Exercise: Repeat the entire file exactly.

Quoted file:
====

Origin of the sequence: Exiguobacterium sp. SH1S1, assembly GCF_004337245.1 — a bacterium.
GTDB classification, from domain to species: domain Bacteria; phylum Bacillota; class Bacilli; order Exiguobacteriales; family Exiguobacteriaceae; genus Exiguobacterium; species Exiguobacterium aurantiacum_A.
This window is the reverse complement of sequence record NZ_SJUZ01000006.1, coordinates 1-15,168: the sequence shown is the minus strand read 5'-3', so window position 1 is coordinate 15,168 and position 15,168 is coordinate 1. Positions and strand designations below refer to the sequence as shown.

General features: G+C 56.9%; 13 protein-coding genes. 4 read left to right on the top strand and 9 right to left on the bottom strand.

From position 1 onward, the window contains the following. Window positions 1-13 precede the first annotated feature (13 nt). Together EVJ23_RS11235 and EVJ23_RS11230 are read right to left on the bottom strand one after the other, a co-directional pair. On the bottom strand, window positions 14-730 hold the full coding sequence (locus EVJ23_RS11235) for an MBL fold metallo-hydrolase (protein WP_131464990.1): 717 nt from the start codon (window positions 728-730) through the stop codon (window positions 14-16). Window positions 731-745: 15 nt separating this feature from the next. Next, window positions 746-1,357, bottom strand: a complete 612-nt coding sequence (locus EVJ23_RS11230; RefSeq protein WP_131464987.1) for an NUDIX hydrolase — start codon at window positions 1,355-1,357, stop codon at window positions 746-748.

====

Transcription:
Origin of the sequence: Exiguobacterium sp. SH1S1, assembly GCF_004337245.1 — a bacterium.
GTDB classification, from domain to species: domain Bacteria; phylum Bacillota; class Bacilli; order Exiguobacteriales; family Exiguobacteriaceae; genus Exiguobacterium; species Exiguobacterium aurantiacum_A.
This window is the reverse complement of sequence record NZ_SJUZ01000006.1, coordinates 1-15,168: the sequence shown is the minus strand read 5'-3', so window position 1 is coordinate 15,168 and position 15,168 is coordinate 1. Positions and strand designations below refer to the sequence as shown.

General features: G+C 56.9%; 13 protein-coding genes. 4 read left to right on the top strand and 9 right to left on the bottom strand.

From position 1 onward, the window contains the following. Window positions 1-13 precede the first annotated feature (13 nt). Together EVJ23_RS11235 and EVJ23_RS11230 are read right to left on the bottom strand one after the other, a co-directional pair. On the bottom strand, window positions 14-730 hold the full coding sequence (locus EVJ23_RS11235) for an MBL fold metallo-hydrolase (protein WP_131464990.1): 717 nt from the start codon (window positions 728-730) through the stop codon (window positions 14-16). Window positions 731-745: 15 nt separating this feature from the next. Next, window positions 746-1,357, bottom strand: a complete 612-nt coding sequence (locus EVJ23_RS11230; RefSeq protein WP_131464987.1) for an NUDIX hydrolase — start codon at window positions 1,355-1,357, stop codon at window positions 746-748.